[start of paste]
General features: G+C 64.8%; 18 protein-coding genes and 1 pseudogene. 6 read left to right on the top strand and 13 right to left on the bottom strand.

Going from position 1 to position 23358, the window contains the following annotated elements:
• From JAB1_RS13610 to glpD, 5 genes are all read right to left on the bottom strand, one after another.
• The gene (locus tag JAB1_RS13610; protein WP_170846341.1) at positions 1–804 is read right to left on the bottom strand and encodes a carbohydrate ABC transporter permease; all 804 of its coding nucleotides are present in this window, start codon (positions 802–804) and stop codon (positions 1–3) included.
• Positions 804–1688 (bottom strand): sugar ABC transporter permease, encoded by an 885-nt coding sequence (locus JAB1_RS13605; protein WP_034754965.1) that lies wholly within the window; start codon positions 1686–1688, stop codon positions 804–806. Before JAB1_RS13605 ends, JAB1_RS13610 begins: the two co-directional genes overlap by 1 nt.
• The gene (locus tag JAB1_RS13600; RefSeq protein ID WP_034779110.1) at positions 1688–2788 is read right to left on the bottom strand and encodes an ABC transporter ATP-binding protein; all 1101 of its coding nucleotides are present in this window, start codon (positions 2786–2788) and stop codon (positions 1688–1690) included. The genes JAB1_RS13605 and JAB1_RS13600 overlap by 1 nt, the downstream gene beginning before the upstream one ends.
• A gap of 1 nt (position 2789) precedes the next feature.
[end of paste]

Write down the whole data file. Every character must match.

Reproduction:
General features: G+C 64.8%; 18 protein-coding genes and 1 pseudogene. 6 read left to right on the top strand and 13 right to left on the bottom strand.

Going from position 1 to position 23358, the window contains the following annotated elements:
• From JAB1_RS13610 to glpD, 5 genes are all read right to left on the bottom strand, one after another.
• The gene (locus tag JAB1_RS13610; protein WP_170846341.1) at positions 1–804 is read right to left on the bottom strand and encodes a carbohydrate ABC transporter permease; all 804 of its coding nucleotides are present in this window, start codon (positions 802–804) and stop codon (positions 1–3) included.
• Positions 804–1688 (bottom strand): sugar ABC transporter permease, encoded by an 885-nt coding sequence (locus JAB1_RS13605; protein WP_034754965.1) that lies wholly within the window; start codon positions 1686–1688, stop codon positions 804–806. Before JAB1_RS13605 ends, JAB1_RS13610 begins: the two co-directional genes overlap by 1 nt.
• The gene (locus tag JAB1_RS13600; RefSeq protein ID WP_034779110.1) at positions 1688–2788 is read right to left on the bottom strand and encodes an ABC transporter ATP-binding protein; all 1101 of its coding nucleotides are present in this window, start codon (positions 2786–2788) and stop codon (positions 1688–1690) included. The genes JAB1_RS13605 and JAB1_RS13600 overlap by 1 nt, the downstream gene beginning before the upstream one ends.
• A gap of 1 nt (position 2789) precedes the next feature.